This week the state Senate passed another amendment to the Alabama Accountability Act–our deep-fried version of school vouchers. The new bill was sponsored by Senator Del Marsh who explained to everyone who attended a recent public hearing on the bill that they are great.
However, it was only passed by a 17-15 margin and seven Republican senators broke ranks with Marsh and voted against it. Hardly a ringing endorsement. More and more lawmakers are wondering why they can not get answers to their questions about the accountability act. In particular, Senator Paul Bussman of Cullman who has been trying for at least two years to find out how many students who have actually been attending a “failing school” have received vouchers to attend a private school.
Marsh’s argument in support of vouchers is not helped at all by stories such as this one from the Times-Picayune in New Orleans showing that the Louisiana voucher program may be doing more harm than good for students.
Written by that newspaper’s longtime education reporter, Danielle Drellinger, the article pulls no punches. For instance:
“Louisiana’s private school voucher program was billed as an exit hatch for students from bad public schools. But it is more like a trap door, according to a study released Monday (Feb. 22) by the University of Arkansas and the Education Research Alliance for New Orleans at Tulane University.
The initial results were devastating. Already behind academically, the students did even worse after one year at their new schools. The state mathematics test scores fell 24 percentile point below those of their peers who were not awarded a voucher. Their English scores fell 8 percentile point below.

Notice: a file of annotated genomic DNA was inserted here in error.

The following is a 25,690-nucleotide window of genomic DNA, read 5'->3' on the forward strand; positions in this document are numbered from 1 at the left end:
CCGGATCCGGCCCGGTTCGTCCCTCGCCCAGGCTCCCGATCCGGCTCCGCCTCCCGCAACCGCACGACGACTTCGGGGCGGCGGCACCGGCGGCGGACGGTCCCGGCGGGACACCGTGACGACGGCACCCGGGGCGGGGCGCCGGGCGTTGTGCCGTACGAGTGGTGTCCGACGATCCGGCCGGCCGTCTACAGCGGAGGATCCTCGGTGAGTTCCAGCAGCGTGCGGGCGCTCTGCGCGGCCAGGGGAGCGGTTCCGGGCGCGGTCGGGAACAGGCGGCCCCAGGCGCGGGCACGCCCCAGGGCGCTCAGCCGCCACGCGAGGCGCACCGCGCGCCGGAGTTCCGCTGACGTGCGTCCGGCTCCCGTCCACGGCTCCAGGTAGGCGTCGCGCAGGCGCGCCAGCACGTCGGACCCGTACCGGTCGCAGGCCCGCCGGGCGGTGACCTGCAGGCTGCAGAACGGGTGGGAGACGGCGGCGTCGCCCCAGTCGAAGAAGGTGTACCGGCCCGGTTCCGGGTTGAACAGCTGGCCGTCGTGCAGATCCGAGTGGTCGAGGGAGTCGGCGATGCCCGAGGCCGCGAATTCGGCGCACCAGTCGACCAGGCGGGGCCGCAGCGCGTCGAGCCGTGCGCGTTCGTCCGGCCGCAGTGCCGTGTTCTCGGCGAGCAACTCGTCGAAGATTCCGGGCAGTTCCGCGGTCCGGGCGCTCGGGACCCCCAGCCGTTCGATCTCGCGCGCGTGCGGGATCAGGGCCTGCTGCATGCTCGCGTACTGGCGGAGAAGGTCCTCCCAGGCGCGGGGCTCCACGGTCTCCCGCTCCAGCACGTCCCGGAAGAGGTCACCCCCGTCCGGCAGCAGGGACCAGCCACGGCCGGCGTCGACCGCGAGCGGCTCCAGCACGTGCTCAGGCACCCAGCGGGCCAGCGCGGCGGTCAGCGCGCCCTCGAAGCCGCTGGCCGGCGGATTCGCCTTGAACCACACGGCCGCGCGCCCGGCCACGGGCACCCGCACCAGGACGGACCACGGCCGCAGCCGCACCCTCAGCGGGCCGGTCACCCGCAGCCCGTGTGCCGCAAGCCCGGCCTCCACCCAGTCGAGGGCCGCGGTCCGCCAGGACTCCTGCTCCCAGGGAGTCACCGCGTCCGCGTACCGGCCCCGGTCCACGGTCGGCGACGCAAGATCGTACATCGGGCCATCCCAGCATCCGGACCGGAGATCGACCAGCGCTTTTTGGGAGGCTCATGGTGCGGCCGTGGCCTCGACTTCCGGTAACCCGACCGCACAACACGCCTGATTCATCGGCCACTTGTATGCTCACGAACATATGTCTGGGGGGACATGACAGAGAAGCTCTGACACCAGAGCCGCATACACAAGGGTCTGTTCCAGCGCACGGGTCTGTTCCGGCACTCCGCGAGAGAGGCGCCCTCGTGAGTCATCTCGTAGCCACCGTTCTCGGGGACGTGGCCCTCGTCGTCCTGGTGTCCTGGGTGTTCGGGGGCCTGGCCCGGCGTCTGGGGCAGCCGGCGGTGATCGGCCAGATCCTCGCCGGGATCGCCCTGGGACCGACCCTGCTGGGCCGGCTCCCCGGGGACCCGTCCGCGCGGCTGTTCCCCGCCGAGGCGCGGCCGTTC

Researchers Jonathan Mills and Patrick Wolf examined about 1,525 students who attended third through sixth grade in public schools in 2011-12, the year before the scholarship program expanded from New Orleans to statewide. They caution results might not be the same for students in other grades.
Mills and Wolf called these results “unprecedented: among studies of voucher programs. They had several possible explanations.
* The private schools might not have been used to educating children from low-incom families. Additionally, their curricula might not have been in line with the state’s mathematics benchmarks. If either is true, test scores might improve over time as schools adjust, Mills and Wolfe said.
* Most students have found mildly positive results for small voucher programs, Mills and Wolf wrote. Louisiana’s program is much larger.
* The more prestigious and expensive private schools generally do not take vouchers. The dollar amount does not cover their full tuition; the schools may not select which students to accept; and school leaders told the American Enterprise Institute that the voucher children weren’t well-prepared. Indeed, a National Bureau of Economic Research study released in December found that private schools often signed up to accept vouchers only after their regular enrollment plunged.”
Gosh, why do reporters keep turning up stuff like this? Don’t they know that politiians know more about education than researchers?